Applications for Cook County’s $42 million direct cash assistance program will open this fall, officials said Wednesday while outlining new details on the initiative they say they plan to make permanent.
Touted as one of the nation’s largest guaranteed income programs, Cook County plans to give $500 monthly payments to 3,250 residents for two years with the help of its federal American Rescue Plan Act dollars. Both city and suburban county residents can sign up here for updates on applications opening later this year.
In a news conference rolling out the specifics, Cook County Board President Toni Preckwinkle sought to preempt critics who she said might use the “welfare queen” trope to argue poor residents would take advantage of the government, no-strings-attached handouts.
“Historically, both public and private institutions have been reluctant to directly invest in low-income people without significant restrictions,” said Preckwinkle, who is running for reelection this year. “This red tape is not because of evidence but rather based on how our society views people in poverty and questions about whether they have the character or the ability to make decisions for themselves. To put it plainly, this paternalistic view is both inaccurate and unhelpful.”
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Preckwinkle said a survey shows that a previous, smaller-scale cash assistance program Cook County set up during in the coronavirus pandemic resulted in a “vast majority” of the money being spent on food, housing, transportation and medical costs. That $9 million county program, launched in 2020, doled out CARES Act money to suburban residents only, allowing almost 14,000 households to receive a one-time $600 payment.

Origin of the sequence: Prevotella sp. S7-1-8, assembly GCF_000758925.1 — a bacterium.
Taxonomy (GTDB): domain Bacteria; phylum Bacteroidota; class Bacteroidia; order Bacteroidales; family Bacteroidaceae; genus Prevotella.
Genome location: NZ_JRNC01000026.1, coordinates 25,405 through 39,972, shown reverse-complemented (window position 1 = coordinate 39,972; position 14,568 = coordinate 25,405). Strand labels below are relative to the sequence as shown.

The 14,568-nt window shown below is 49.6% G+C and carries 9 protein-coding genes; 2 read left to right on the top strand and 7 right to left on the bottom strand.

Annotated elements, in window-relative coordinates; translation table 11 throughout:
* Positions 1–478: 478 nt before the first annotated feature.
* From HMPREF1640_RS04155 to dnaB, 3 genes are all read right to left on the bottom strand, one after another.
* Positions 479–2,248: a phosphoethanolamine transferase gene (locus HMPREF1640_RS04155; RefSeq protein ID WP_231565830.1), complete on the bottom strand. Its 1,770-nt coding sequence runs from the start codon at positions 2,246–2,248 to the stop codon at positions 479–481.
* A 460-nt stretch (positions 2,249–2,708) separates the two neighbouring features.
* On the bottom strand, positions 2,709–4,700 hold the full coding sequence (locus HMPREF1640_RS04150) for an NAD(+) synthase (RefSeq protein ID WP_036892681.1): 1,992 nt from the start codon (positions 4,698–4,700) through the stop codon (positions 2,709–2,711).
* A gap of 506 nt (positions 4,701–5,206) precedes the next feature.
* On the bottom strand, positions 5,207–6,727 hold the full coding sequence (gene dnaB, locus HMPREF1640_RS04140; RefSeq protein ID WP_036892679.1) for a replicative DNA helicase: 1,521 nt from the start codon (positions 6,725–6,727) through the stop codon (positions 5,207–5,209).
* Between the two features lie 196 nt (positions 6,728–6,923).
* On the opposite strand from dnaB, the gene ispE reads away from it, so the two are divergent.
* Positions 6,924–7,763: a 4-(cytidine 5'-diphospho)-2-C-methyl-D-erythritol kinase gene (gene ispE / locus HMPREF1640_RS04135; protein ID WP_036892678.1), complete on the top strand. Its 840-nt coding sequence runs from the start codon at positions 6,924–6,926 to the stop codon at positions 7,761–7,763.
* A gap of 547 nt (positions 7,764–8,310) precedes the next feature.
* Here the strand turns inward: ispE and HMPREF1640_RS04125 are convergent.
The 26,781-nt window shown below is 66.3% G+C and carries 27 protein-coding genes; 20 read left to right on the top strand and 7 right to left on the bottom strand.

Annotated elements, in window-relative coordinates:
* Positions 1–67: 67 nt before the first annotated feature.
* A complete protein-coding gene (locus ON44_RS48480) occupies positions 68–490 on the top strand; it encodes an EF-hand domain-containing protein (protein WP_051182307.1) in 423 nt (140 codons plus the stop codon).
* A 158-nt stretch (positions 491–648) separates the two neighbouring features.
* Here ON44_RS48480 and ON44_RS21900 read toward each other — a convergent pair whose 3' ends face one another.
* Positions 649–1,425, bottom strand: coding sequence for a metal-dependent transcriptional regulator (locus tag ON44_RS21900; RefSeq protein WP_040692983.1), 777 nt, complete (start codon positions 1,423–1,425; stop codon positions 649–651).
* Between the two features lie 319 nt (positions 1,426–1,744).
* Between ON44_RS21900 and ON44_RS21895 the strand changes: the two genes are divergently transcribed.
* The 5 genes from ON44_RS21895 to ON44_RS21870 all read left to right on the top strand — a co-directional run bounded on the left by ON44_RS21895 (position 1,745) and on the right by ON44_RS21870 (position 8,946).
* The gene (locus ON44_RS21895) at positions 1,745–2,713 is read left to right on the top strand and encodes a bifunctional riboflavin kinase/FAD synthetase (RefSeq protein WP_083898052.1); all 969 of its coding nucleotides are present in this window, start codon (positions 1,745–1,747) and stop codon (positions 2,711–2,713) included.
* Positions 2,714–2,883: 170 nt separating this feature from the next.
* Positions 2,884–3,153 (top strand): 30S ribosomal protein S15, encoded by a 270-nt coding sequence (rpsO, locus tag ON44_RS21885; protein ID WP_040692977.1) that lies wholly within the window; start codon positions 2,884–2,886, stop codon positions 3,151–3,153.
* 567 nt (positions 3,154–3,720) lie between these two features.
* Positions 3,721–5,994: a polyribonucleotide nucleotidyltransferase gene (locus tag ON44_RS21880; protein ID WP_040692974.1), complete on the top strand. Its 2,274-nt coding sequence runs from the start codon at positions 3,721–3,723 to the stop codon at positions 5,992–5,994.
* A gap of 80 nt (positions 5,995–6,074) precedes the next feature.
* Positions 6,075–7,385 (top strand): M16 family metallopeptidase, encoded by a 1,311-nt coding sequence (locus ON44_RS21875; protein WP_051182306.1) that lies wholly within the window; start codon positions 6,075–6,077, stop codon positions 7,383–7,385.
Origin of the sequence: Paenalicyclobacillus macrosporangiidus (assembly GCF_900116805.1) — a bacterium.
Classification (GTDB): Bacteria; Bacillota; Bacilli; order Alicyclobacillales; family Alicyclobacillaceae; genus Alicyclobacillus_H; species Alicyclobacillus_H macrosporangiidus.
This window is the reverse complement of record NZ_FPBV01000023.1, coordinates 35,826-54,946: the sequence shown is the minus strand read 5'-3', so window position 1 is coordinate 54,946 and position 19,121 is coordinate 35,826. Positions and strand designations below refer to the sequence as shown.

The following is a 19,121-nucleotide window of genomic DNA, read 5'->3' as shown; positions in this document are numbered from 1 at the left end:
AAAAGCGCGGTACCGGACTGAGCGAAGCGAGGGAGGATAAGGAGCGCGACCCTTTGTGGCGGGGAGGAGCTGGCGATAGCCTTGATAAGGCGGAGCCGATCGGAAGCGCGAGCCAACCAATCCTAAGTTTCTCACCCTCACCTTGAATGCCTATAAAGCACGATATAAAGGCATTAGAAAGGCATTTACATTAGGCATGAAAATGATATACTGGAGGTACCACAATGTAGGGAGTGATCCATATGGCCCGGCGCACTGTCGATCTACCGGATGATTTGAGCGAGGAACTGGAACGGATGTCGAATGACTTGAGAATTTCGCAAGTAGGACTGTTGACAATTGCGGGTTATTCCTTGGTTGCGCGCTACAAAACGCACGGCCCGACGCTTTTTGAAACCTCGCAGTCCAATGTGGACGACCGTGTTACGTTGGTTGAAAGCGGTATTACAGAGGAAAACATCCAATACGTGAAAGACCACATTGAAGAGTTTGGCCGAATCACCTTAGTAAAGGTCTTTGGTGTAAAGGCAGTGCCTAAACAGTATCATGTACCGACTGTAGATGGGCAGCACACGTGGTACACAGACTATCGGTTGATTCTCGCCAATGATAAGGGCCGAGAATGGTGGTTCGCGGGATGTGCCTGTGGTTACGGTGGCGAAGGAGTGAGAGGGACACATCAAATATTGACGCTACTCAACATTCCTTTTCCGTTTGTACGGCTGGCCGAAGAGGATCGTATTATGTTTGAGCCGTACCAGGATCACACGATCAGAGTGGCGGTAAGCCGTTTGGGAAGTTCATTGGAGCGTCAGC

Participants of the new program must be adults whose household income is at most 250% of the federal poverty line and who will not participate in other direct cash assistance programs during the 24 months of the county program. Most of the selected applicants, chosen through a lottery, will be suburban residents.
The county program’s total would surpass a similar $31.5 million pilot in Chicago as well as most guaranteed income experiments across the U.S. It is also touted as one of the few that would operate in suburban areas.
In the past two decades, many suburban communities have grappled with a rise in poverty while lacking a network of social service providers. The suburban Chicago area is no exception, with the number of residents living below the poverty line jumping 54% from 2010 to 2016, according to the Metropolitan Planning Council.
Preckwinkle also reiterated Wednesday that the county aims to make the guaranteed income program permanent, though she did not identify a source for funding other than “a variety of revenue streams.” Still, she said the county was committed to making the pilot last beyond the 24-month trial.
The first $500 payments are expected to go out by the end of 2022. Overall, $39 million of the program’s budget will be handed directly to residents as cash assistance, while the rest will be for overhead costs such as outreach, application assistance and evaluating the program’s success.
The University of Chicago, which was chosen to study the pilot, will focus on three aspects: examining the impact on recipients’ outcomes, highlighting the “voices” of participants and hosting public discussions on how to improve future cash assistance programs.
Michael Tubbs, the founder of the Mayors for a Guaranteed Income coalition and a former mayor of Stockton, California, said there are more than 100 such pilots in motion throughout the country.
“I promise you that is not just a pie-in-the-sky idea,” Tubbs said. “I promise you people are people.”
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